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Manuel Braun’s “game of life” with PC fans… – “”Déplacements” consists of 24 computer case fans forming a rectangle. Each fans is “pixel”, its number of revolutions and the intensity of the light of its LED varies according to the level of gray corresponding to the pixel of reference. This screen of fans is controlled by a computer simulating a cellular automata entitled “The game of life” (created by John Horton Conway in 1970). It is a mathematical model where each fans is a cell. “Displacement” is a hijack of this object, a component of the computer becoming image. It is not a question of a physical “displacement” but of a movement, a flow.” [via] – Link.

Related:

  • Conway’s “Game of Life” Baby Sweater – Link.
  • Make your own wearable LED display – Link.

From the MAKE store:
In 2005, the Dropout Design Team, a group of brainy MIT students decided to try something really novel and clever. They wanted to invent an electronics kit that would look cool, be simple to build, and be accessible to everyone.

Now, at the time, some of them were toying around with the idea of “cellular automata.” (A cellular automaton is merely a collection of cells on a grid whose color changes according to what’s going on in adjacent cells. The prime example of this is British math whiz John Conway’s “Game of Life”. In the Game of Life, a collection of cells lives, dies or multiplies based on a few mathematical rules.)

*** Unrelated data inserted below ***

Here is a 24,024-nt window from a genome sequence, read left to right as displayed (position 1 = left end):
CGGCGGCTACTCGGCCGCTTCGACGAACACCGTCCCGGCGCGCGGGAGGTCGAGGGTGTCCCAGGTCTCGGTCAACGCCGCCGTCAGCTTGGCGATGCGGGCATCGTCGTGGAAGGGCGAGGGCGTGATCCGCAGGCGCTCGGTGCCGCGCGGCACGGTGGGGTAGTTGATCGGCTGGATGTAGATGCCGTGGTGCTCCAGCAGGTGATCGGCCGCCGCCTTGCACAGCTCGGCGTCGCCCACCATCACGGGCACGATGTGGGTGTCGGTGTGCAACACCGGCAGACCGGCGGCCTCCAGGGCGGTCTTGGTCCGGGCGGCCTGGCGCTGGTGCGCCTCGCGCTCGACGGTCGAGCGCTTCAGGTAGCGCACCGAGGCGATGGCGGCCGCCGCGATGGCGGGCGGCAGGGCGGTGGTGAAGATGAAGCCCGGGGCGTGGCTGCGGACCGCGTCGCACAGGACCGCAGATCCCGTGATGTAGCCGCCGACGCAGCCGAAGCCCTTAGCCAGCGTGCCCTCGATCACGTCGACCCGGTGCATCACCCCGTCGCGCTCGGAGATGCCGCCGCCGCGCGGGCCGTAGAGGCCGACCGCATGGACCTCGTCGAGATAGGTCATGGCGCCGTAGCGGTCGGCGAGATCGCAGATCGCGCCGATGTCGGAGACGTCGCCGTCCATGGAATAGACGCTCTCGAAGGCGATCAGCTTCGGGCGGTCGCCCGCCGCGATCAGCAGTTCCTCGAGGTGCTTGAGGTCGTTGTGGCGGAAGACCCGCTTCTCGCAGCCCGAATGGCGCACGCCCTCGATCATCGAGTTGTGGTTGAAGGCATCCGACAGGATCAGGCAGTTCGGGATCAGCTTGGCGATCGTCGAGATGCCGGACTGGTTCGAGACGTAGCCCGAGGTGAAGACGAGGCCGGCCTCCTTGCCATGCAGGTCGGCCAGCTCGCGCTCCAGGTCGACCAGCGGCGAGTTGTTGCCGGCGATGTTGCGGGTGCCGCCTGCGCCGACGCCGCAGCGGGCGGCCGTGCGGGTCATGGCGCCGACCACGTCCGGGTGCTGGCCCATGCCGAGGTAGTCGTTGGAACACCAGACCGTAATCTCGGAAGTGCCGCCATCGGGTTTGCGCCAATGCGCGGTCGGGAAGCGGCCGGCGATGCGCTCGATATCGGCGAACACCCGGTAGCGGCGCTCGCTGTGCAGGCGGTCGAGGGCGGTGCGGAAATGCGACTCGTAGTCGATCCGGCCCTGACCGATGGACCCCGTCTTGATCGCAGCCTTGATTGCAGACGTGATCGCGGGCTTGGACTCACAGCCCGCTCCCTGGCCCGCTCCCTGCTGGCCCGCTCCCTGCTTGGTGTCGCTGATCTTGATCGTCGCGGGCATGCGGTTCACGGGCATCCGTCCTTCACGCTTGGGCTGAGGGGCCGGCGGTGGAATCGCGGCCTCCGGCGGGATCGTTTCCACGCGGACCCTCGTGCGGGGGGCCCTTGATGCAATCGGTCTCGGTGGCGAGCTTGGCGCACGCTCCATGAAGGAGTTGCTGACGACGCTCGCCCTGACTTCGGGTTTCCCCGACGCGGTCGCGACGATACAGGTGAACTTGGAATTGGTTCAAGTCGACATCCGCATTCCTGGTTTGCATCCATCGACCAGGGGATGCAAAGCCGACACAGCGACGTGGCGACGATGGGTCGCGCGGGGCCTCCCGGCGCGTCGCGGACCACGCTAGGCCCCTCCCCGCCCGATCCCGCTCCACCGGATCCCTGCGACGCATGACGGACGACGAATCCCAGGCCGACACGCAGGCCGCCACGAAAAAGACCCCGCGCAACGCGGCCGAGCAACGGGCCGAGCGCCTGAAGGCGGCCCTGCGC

Gameoflife 500
“Hey, let’s build a huge wall of LEDs that would enact the Conway Game of Life rules,” they said one night. “The wall could be split into identical modules, and each freshman could assemble their own module, then add the module to the collective wall.”

DDT designed an easy-to-solder kit that is cheap and scalable. Each Game of Life board contains 16 LEDs in a 4×4 grid, a microcontroller, and a communications and power distribution network. Boards can act alone, or can be plugged together, border to border, to create a larger display.

Buy it @ the MAKE store – Link.

Phillip Torrone

Editor at large – Make magazine. Creative director – Adafruit Industries, contributing editor – Popular Science. Previously: Founded – Hack-a-Day, how-to editor – Engadget, Director of product development – Fallon Worldwide, Technology Director – Braincraft.


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